Dave Goldsmith had a great post earlier today which I would like to point out to anyone who hasn’t read it yet. With comments like, “I’m quite positive that when this vulnerability reached Sun Microsystems, someone’s head exploded”, I found his commentary very amusing. Even though this vulnerability is now eight years old, it’s a perfect example of design flaws and complicated programming problems capable of creating very interesting results. I don’t want to get too far off topic, but personally, I find classic stack and heap buffer overflows to be very boring. While these kinds of vulnerabilities may have been interesting a few years ago, there really isn’t anything exciting about seeing the same vulnerability repeatedly, unless of course there’s some element of surprise or distinctiveness about it. These days, what I find to be exciting are vulnerabilities that often occur because of poor software design. Like this vulnerability, usually this results in applications exhibiting many complicated behaviors, which can often be influenced and combined to create positive situations for an attacker that wouldn’t have otherwise been possible. Now that’s interesting.
Here’s a little bit of history on this vulnerability: Secure Networks originally developed a module for their vulnerability scanner, Ballista, which could detect the “RPC packet bounce” vulnerability on Solaris operating systems. Oddly enough, even though Secure Networks released a vulnerability module to detect this particular vulnerability, I don’t recall them having releasing a security advisory. Around this same time, I had read the release notes to the latest Ballista release and developed a proof-of-concept exploit based on this information. The same year, Sun Microsystems released a patch that addressed a separate Solaris vulnerability, which could have been used to locally compromise a server. I researched the patch and concluded that it didn’t properly address the vulnerability, and in fact, it was still vulnerable. After modifying my exploit to utilize both of these vulnerabilities, the once “patched” local vulnerability became a new, remote zero-day vulnerability. When Sun Microsystems released the next version of Solaris, they included additional functionality, thereby adding further complexity to the situation. As the exploit utilized one vulnerability to attack another, the second vulnerability was receiving data in such a way that made it think it received an address it needed to look up. What’s interesting about this is that by utilizing any sort of DNS spoofing techniques, any attacker could still reliably exploit this problem by first “spoofing” the arbitrary commands they intended to execute.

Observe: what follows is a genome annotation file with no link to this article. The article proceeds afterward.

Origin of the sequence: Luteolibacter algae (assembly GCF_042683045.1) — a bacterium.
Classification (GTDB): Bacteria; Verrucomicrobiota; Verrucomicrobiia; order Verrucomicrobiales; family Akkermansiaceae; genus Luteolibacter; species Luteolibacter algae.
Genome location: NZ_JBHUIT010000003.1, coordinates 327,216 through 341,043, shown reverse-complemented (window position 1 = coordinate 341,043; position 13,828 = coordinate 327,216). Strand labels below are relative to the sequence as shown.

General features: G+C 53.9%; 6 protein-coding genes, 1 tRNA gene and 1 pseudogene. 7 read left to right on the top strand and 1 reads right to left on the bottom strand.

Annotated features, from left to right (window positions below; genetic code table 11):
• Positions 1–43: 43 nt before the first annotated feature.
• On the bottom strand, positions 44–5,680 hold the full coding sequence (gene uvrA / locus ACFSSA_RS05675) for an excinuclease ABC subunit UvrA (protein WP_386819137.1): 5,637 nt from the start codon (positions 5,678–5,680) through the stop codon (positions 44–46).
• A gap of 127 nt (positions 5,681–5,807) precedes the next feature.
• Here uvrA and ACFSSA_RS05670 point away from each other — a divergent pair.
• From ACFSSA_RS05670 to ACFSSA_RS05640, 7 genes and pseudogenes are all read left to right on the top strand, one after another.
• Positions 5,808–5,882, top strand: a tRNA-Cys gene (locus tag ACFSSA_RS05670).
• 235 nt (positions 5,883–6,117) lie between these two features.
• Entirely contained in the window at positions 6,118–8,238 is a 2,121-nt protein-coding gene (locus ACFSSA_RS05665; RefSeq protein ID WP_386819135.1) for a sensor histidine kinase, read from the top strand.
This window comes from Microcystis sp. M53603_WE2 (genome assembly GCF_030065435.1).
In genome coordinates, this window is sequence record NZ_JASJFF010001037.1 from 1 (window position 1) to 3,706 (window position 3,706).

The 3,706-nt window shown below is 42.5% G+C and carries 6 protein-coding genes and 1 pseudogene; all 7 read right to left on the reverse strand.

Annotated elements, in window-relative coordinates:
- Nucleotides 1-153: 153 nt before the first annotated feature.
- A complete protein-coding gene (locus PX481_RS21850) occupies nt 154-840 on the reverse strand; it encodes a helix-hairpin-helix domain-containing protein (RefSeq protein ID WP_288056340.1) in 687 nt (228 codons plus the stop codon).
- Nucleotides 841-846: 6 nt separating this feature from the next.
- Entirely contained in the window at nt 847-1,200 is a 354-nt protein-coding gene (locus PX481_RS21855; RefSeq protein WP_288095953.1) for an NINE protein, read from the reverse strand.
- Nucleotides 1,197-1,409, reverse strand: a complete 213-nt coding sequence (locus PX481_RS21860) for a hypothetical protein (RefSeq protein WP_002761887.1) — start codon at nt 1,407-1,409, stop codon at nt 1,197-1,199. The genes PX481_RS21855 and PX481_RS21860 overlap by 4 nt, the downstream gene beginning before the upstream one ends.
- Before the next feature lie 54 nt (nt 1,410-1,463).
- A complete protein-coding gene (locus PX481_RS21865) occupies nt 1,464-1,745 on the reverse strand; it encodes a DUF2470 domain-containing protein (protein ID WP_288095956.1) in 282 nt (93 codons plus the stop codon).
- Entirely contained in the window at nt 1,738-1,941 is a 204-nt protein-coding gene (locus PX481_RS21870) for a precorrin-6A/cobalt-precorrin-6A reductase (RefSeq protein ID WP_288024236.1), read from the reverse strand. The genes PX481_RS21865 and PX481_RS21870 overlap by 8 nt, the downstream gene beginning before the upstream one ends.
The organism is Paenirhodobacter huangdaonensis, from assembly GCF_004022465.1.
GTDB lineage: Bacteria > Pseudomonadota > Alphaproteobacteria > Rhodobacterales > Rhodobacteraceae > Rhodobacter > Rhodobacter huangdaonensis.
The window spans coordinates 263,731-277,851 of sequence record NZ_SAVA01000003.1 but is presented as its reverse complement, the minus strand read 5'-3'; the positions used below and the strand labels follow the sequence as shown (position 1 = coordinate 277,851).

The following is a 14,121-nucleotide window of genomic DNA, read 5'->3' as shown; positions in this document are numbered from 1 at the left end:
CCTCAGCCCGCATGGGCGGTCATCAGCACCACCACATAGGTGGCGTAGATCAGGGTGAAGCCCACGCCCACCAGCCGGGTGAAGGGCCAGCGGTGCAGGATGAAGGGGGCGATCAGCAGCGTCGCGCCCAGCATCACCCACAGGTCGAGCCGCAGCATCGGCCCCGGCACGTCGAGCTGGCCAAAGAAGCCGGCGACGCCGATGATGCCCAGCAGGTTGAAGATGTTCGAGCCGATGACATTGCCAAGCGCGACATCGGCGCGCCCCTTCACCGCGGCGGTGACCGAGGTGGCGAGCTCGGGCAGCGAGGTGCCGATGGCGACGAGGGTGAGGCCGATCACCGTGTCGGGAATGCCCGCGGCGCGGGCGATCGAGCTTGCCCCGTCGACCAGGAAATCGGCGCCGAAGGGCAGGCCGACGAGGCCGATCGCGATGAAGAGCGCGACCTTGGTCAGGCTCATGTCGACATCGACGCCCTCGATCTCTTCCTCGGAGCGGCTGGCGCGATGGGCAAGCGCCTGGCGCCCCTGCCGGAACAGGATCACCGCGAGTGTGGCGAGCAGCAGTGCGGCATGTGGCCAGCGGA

How’s that for complicated?